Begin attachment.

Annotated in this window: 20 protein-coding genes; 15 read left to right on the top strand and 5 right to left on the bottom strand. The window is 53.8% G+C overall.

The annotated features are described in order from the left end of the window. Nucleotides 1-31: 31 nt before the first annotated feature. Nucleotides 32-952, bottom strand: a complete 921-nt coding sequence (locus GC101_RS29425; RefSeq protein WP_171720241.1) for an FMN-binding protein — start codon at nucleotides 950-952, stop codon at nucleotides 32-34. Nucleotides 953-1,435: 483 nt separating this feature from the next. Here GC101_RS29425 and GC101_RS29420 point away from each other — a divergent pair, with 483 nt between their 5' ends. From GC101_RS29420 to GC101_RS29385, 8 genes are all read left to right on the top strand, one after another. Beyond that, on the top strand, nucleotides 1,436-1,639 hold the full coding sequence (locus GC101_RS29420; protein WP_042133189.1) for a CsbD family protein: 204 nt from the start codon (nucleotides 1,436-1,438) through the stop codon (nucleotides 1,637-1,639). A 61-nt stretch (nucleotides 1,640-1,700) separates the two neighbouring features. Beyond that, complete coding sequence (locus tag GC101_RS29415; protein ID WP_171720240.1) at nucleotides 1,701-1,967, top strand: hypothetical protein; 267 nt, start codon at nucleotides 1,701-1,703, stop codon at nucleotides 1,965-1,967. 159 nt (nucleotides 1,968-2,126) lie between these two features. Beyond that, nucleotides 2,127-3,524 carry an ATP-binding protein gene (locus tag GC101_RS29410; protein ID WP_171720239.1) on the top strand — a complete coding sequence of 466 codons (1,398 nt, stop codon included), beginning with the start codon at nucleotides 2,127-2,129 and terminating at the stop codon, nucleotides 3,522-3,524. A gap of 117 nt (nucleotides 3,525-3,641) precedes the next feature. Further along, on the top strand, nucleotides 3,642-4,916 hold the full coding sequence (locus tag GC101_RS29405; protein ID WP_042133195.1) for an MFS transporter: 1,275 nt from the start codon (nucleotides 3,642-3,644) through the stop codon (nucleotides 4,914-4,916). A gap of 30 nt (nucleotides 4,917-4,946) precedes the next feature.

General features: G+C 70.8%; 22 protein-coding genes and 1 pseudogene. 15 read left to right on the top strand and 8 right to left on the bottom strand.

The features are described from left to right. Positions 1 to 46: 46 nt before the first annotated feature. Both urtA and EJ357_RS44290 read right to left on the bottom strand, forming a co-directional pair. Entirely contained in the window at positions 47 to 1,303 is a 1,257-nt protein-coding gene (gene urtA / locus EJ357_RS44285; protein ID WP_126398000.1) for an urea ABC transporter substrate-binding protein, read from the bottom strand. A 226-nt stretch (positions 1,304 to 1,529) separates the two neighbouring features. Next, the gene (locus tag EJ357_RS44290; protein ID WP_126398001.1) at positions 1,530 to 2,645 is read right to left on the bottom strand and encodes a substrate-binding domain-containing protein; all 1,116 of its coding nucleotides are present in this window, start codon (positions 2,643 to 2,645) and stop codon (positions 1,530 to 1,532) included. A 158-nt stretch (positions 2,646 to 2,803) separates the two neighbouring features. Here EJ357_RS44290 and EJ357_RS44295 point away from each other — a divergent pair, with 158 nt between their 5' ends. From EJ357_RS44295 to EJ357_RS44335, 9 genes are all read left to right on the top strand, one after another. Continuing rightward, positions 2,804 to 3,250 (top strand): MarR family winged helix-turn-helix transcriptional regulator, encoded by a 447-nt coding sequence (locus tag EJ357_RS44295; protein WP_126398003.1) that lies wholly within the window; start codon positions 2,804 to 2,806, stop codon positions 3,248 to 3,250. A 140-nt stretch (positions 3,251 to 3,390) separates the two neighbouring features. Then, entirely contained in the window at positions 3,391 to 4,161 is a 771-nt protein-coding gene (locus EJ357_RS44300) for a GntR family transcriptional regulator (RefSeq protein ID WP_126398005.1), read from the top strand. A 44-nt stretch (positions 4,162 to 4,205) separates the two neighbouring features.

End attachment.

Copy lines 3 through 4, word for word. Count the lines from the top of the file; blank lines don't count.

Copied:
General features: G+C 70.8%; 22 protein-coding genes and 1 pseudogene. 15 read left to right on the top strand and 8 right to left on the bottom strand.

The features are described from left to right. Positions 1 to 46: 46 nt before the first annotated feature. Both urtA and EJ357_RS44290 read right to left on the bottom strand, forming a co-directional pair. Entirely contained in the window at positions 47 to 1,303 is a 1,257-nt protein-coding gene (gene urtA / locus EJ357_RS44285; protein ID WP_126398000.1) for an urea ABC transporter substrate-binding protein, read from the bottom strand. A 226-nt stretch (positions 1,304 to 1,529) separates the two neighbouring features. Next, the gene (locus tag EJ357_RS44290; protein ID WP_126398001.1) at positions 1,530 to 2,645 is read right to left on the bottom strand and encodes a substrate-binding domain-containing protein; all 1,116 of its coding nucleotides are present in this window, start codon (positions 2,643 to 2,645) and stop codon (positions 1,530 to 1,532) included. A 158-nt stretch (positions 2,646 to 2,803) separates the two neighbouring features. Here EJ357_RS44290 and EJ357_RS44295 point away from each other — a divergent pair, with 158 nt between their 5' ends. From EJ357_RS44295 to EJ357_RS44335, 9 genes are all read left to right on the top strand, one after another. Continuing rightward, positions 2,804 to 3,250 (top strand): MarR family winged helix-turn-helix transcriptional regulator, encoded by a 447-nt coding sequence (locus tag EJ357_RS44295; protein WP_126398003.1) that lies wholly within the window; start codon positions 2,804 to 2,806, stop codon positions 3,248 to 3,250. A 140-nt stretch (positions 3,251 to 3,390) separates the two neighbouring features. Then, entirely contained in the window at positions 3,391 to 4,161 is a 771-nt protein-coding gene (locus EJ357_RS44300) for a GntR family transcriptional regulator (RefSeq protein ID WP_126398005.1), read from the top strand. A 44-nt stretch (positions 4,162 to 4,205) separates the two neighbouring features.